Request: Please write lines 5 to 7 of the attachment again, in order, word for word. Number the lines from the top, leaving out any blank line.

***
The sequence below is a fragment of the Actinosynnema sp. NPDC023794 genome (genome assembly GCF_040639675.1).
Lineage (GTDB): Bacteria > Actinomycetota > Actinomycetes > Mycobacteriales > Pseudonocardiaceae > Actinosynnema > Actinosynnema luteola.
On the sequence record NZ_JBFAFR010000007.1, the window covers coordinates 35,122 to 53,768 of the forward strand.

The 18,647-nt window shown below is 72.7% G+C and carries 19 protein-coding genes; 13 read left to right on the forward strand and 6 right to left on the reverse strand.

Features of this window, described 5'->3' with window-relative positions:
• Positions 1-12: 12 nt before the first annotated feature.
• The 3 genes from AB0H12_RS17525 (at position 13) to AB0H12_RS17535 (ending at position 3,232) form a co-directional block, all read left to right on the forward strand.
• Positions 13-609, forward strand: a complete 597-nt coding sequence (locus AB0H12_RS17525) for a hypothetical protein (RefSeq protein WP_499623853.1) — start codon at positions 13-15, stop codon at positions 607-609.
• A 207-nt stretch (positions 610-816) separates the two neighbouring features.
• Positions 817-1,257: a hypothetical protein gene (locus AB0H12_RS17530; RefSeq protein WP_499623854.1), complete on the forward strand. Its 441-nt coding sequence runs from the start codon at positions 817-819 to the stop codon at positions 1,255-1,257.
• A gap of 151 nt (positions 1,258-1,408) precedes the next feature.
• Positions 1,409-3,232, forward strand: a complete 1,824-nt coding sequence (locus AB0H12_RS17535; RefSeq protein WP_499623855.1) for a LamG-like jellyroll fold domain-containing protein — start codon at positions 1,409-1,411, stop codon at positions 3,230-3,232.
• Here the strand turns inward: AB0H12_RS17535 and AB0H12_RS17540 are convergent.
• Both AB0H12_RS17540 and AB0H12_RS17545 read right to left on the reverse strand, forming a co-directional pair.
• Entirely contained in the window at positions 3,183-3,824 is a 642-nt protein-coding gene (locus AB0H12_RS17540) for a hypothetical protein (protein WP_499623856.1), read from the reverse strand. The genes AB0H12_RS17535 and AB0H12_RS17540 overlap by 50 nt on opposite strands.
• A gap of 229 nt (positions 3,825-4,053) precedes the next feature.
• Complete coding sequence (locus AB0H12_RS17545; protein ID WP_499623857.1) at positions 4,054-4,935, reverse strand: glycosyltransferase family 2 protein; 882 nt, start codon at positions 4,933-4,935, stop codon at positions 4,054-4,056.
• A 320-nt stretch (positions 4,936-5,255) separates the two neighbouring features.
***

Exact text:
Features of this window, described 5'->3' with window-relative positions:
• Positions 1-12: 12 nt before the first annotated feature.
• The 3 genes from AB0H12_RS17525 (at position 13) to AB0H12_RS17535 (ending at position 3,232) form a co-directional block, all read left to right on the forward strand.